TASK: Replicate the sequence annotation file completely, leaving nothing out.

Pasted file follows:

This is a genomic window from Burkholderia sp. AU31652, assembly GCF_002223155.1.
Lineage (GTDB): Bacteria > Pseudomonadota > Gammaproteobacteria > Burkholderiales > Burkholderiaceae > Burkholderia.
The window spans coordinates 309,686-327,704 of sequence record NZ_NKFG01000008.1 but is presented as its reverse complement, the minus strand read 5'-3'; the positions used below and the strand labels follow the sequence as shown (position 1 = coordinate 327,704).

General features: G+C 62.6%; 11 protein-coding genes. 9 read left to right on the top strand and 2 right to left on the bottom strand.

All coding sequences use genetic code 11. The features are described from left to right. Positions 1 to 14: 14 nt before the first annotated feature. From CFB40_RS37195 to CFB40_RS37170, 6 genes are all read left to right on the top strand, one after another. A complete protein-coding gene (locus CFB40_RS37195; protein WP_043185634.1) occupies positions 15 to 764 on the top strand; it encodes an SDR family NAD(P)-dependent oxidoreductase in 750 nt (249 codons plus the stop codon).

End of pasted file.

This is a genomic window from Burkholderia sp. AU31652, assembly GCF_002223155.1.
Lineage (GTDB): Bacteria > Pseudomonadota > Gammaproteobacteria > Burkholderiales > Burkholderiaceae > Burkholderia.
The window spans coordinates 309,686-327,704 of sequence record NZ_NKFG01000008.1 but is presented as its reverse complement, the minus strand read 5'-3'; the positions used below and the strand labels follow the sequence as shown (position 1 = coordinate 327,704).

General features: G+C 62.6%; 11 protein-coding genes. 9 read left to right on the top strand and 2 right to left on the bottom strand.

All coding sequences use genetic code 11. The features are described from left to right. Positions 1 to 14: 14 nt before the first annotated feature. From CFB40_RS37195 to CFB40_RS37170, 6 genes are all read left to right on the top strand, one after another. A complete protein-coding gene (locus CFB40_RS37195; protein WP_043185634.1) occupies positions 15 to 764 on the top strand; it encodes an SDR family NAD(P)-dependent oxidoreductase in 750 nt (249 codons plus the stop codon).